Last Wednesday (March 17th), Dave Robinson of the SQL Azure Team announced upcoming support for spatial data in SQL Azure. You can view the announcement at the MIX Conference in the video of Dave’s presentation, Building Web Applications with Microsoft SQL Azure (go to 18:40 on the timeline for the start of the spatial data portion of his talk).
Dave reports that spatial will be available in the SU3 release of SQL Azure, tentatively scheduled for this June.
I’ve been using SQL Azure with spatial support for a couple of weeks now and it works just like the spatial data support in SQL Server 2008 – same spatial data types, spatial methods and spatial indexes. It works in SQL Server Management Studio just like you would expect (see below).
Query performance is excellent. In the above example, the query executed in under a second against a table containing over 1.8 million rows (GeoNames points-of-interest for the United States).
The only real differences that I have found between SQL Server and SQL Azure are true for all data:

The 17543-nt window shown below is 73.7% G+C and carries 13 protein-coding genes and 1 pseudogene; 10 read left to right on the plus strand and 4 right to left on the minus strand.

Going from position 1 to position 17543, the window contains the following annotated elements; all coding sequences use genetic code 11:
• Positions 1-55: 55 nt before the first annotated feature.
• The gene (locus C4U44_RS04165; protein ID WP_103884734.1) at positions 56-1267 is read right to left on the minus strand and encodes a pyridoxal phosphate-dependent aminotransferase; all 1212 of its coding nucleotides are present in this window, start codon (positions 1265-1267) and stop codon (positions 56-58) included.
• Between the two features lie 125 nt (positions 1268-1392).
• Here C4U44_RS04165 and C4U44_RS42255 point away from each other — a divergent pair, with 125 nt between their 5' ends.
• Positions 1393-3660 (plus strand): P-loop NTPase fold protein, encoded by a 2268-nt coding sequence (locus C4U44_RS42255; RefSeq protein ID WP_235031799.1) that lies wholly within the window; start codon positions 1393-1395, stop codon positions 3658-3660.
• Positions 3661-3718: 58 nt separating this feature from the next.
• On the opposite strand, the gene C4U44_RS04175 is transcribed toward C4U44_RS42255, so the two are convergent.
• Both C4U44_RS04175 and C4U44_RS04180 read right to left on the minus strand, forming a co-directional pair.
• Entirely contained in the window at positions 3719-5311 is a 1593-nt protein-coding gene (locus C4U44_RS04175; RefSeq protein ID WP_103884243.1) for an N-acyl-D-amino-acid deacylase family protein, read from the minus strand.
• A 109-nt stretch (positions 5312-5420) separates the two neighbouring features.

1. You need to have a clustered index on the table you are inserting data into.
Note that this can be satisfied by a primary key, which in turn is a requirement for creating a spatial index. You can view this a good thing for spatial 😉
2. You may need to break your data loads up into chunks to prevent the connection to SQL Azure from timing out.
If you are loading data from an existing SQL Server database, a great tool is the SQL Azure Migration Wizard found on CodePlex. It currently offers some minor complaints about spatial data when you run it (spatial indexes in particular) but does the right thing anyway.
If I’m not mistaken, SQL Azure will become the first pure cloud database to offer spatial support. It will be interesting to watch how this new feature is put to use…